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Data: FactSet; Chart: Axios Visuals

General Electric was the largest public company in the world in the early 2000s, a mighty conglomerate spanning everything from nuclear power plants to credit cards and daytime TV, but it's now worth less than companies you've may have never heard of, like Becton Dickinson or Crown Castle International.

  • In fact, according to new research from JPMorgan analyst Stephen Tusa, GE stock — once the classic "widows and orphans" investment — might be worth nothing at all.

What went wrong: Under Jack Welch, GE's chairman from 1981 to 2001, GE became increasingly imperial and financialized. Welch's successor Jeff Immelt continued those traditions — until the global financial crisis destroyed GE Capital's balance sheet along with its coveted triple-A credit rating.

  • Without GE Capital to smooth over the cracks, problems in GE's core businesses became harder to hide.

Immelt had two big ideas for how he was going to turn GE (or at least its share price) around.

  • The first was to buy Alstom, a troubled French power company. The acquisition cost GE $10 billion. The subsequent write-down was about $22 billion.
  • The second was share buybacks: Immelt spent more than $70 billion buying back shares during his tenure as CEO. That's more than GE's current market capitalization.

By the numbers: Tusa reckons that GE's core industrial business has an enterprise value of about $65 billion, based on the multiples its competitors trade at. Add on $6 billion for what's left of GE Capital, subtract $67 billion of liabilities, and you're left with about $4 billion in market cap.

  • A small decrease in the trading multiple, or a small increase in the amount of money that GE has to put aside to cover a set of disastrous long-term care reinsurance policies, and GE becomes effectively insolvent.
  • That's why JPMorgan no longer has a price target on GE.

The bottom line: At the heart of GE is its power unit. The jet engine business has been hit hard by the coronavirus pandemic, and the power-station unit overwhelmingly manufactures and services ways to turn carbon into electricity.

  • If the world gets greener, as it must, that's bad news for GE.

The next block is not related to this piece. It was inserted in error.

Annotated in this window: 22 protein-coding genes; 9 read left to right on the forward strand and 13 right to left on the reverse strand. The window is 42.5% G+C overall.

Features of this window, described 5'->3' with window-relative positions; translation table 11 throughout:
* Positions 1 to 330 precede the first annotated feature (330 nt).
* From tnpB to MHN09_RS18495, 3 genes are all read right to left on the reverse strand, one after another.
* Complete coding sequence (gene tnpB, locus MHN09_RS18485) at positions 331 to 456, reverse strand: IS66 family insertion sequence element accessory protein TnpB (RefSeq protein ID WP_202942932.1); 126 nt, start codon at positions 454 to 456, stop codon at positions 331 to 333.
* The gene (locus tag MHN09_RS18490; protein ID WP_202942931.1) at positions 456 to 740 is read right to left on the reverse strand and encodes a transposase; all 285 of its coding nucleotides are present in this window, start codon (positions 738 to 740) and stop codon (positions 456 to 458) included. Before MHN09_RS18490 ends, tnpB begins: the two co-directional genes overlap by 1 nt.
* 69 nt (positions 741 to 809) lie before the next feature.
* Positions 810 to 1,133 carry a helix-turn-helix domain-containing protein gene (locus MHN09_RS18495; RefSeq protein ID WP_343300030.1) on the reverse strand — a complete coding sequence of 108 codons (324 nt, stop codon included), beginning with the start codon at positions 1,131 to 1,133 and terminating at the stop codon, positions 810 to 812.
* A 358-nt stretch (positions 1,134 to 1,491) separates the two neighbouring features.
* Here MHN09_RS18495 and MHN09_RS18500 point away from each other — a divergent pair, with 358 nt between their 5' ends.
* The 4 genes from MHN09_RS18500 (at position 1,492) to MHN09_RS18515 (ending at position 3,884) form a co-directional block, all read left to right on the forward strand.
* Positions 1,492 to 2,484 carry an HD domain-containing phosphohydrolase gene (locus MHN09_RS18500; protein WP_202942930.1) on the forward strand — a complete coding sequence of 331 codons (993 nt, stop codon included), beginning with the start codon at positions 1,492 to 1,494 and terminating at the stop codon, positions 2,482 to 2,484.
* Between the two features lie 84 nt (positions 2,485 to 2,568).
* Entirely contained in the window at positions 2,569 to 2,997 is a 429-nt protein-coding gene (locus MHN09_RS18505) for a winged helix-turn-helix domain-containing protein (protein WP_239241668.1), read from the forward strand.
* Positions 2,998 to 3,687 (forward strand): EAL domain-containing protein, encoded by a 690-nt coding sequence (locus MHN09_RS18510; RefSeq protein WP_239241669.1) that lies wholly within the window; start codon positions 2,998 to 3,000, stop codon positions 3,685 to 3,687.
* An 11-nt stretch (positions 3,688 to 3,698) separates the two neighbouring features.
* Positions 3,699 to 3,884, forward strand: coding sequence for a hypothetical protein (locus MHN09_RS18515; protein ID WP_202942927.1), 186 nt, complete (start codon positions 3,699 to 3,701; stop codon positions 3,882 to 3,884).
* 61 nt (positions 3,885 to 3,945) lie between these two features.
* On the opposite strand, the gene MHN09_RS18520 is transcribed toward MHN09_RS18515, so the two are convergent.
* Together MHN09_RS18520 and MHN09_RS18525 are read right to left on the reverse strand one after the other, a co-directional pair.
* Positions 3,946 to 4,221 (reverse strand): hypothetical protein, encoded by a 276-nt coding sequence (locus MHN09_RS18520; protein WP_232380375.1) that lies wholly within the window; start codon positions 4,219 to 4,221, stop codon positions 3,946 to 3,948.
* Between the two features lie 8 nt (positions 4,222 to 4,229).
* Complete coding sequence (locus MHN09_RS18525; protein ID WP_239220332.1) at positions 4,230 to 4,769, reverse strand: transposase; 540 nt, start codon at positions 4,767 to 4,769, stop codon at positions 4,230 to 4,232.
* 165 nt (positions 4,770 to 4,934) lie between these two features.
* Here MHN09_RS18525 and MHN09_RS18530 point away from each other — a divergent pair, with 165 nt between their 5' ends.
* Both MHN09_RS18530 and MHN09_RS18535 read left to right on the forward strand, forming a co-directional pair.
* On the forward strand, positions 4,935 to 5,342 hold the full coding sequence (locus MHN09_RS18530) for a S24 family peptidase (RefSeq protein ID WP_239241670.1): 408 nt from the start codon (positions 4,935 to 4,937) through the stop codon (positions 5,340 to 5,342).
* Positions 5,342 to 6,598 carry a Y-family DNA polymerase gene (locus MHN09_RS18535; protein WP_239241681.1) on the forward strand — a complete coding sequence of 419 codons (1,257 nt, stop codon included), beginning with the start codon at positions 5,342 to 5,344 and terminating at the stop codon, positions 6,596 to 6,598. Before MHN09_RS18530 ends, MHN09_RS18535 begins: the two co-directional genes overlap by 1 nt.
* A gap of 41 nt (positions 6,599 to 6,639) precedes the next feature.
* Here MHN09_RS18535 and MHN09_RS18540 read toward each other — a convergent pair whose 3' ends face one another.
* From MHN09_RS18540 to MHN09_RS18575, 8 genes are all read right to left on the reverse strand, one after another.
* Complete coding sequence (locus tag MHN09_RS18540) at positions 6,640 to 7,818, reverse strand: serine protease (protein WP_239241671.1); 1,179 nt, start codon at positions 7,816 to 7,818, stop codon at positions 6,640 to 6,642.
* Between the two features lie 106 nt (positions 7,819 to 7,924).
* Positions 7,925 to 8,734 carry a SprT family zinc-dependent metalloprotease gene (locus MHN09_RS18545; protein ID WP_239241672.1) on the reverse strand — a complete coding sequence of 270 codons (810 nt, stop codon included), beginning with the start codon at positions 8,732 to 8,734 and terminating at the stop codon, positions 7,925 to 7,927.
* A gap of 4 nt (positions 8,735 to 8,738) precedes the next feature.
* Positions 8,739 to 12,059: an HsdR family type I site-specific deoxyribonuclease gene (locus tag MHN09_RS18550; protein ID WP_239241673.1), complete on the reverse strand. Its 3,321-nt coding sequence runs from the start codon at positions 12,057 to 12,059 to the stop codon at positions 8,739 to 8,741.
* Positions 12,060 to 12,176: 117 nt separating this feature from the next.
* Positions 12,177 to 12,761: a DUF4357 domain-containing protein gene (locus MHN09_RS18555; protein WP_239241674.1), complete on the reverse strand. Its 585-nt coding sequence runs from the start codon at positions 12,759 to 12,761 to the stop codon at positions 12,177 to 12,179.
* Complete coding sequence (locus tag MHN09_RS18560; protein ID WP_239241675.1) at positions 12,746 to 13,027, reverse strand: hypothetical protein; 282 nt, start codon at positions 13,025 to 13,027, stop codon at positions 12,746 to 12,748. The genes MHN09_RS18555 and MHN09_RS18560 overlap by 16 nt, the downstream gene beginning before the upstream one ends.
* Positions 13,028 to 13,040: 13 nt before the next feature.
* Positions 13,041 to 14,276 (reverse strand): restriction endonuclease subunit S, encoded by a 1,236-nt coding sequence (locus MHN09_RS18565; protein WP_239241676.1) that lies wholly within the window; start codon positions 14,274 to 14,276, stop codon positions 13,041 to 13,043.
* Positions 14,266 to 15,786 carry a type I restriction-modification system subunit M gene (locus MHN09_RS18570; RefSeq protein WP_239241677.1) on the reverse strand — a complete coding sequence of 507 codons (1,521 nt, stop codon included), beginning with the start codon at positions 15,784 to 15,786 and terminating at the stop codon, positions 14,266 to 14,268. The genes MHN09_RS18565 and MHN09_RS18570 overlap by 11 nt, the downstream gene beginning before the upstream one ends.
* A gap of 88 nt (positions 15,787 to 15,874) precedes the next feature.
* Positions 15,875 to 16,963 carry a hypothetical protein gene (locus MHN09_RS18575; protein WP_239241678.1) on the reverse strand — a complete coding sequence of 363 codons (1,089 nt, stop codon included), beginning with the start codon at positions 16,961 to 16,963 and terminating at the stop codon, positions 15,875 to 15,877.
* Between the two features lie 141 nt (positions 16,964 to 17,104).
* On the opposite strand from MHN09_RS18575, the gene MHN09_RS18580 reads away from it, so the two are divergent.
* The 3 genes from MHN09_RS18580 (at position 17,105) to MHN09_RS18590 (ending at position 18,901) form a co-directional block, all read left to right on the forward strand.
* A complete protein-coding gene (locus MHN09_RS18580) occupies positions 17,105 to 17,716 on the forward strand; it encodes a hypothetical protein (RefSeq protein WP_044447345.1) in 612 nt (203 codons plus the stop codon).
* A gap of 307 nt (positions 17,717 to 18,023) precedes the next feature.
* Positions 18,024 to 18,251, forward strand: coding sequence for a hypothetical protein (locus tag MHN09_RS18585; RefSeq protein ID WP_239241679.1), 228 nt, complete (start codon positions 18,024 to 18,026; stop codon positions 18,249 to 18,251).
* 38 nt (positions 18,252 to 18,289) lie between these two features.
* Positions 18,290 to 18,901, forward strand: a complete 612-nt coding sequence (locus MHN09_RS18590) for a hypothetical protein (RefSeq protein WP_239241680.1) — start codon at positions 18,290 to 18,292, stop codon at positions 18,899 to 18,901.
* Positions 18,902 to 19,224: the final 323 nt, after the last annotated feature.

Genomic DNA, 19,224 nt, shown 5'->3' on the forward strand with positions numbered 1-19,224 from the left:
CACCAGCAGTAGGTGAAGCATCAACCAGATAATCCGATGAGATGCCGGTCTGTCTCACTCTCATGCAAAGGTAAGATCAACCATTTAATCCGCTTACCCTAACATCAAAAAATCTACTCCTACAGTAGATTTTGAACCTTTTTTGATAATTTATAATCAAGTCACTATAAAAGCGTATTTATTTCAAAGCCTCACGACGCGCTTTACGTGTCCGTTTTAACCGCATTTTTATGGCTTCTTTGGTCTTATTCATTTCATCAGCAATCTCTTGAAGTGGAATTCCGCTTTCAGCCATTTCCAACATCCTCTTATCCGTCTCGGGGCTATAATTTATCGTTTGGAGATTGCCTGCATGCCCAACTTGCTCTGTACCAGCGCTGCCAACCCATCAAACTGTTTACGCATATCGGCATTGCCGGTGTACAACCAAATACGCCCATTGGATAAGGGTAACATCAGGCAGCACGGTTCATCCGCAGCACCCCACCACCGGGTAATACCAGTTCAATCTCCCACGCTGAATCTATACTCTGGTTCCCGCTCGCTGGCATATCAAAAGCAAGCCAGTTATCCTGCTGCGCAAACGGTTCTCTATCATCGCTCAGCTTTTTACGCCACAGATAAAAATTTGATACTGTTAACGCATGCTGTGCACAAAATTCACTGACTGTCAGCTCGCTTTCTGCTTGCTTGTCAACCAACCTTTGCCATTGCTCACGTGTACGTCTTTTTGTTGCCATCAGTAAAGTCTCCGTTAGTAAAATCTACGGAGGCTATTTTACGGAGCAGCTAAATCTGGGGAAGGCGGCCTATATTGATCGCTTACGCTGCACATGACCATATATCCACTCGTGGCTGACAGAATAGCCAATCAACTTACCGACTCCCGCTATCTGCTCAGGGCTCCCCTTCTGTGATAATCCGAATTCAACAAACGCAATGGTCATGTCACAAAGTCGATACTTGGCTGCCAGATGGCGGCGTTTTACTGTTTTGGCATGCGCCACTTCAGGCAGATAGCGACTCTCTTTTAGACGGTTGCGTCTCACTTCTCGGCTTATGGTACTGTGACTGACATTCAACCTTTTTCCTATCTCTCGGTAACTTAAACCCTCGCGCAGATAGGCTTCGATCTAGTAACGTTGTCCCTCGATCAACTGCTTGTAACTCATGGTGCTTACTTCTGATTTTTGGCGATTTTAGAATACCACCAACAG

Go deeper: Wall Street Journal reporters Thomas Gryta and Ted Mann take a deep dive into the Immelt years in their new book "Lights Out: Pride, Delusion, and the Fall of General Electric."

Go deeper

Scoop: Trump tells confidants he plans to pardon Michael Flynn

Photo: Alex Wroblewski/Getty Images

President Trump has told confidants he plans to pardon his former national security adviser Michael Flynn, who pleaded guilty in December 2017 to lying to the FBI about his Russian contacts, two sources with direct knowledge of the discussions tell Axios.

Behind the scenes: Sources with direct knowledge of the discussions said Flynn will be part of a series of pardons that Trump issues between now and when he leaves office.

Erica Pandey, author of @Work
4 hours ago - World

Remote work shakes up geopolitics

Illustration: Eniola Odetunde/Axios

The global adoption of remote work may leave the rising powers in the East behind.

The big picture: Despite India's and China's economic might, these countries have far fewer remote jobs than the U.S. or Europe. That's affecting the emerging economies' resilience amid the pandemic.

Trump gives Biden access to presidential intelligence briefings

Photo: Mark Makela/Getty Images

The Trump White House on Tuesday gave President-elect Biden access to daily presidential intelligence briefings, a source familiar with the matter tells Axios.

Why it matters: Trump has refused to share the briefs until now, as he continues to challenge the result of the election and declines to concede. The president's acquiescence comes as another sign that the transition to a Biden administration is taking place.

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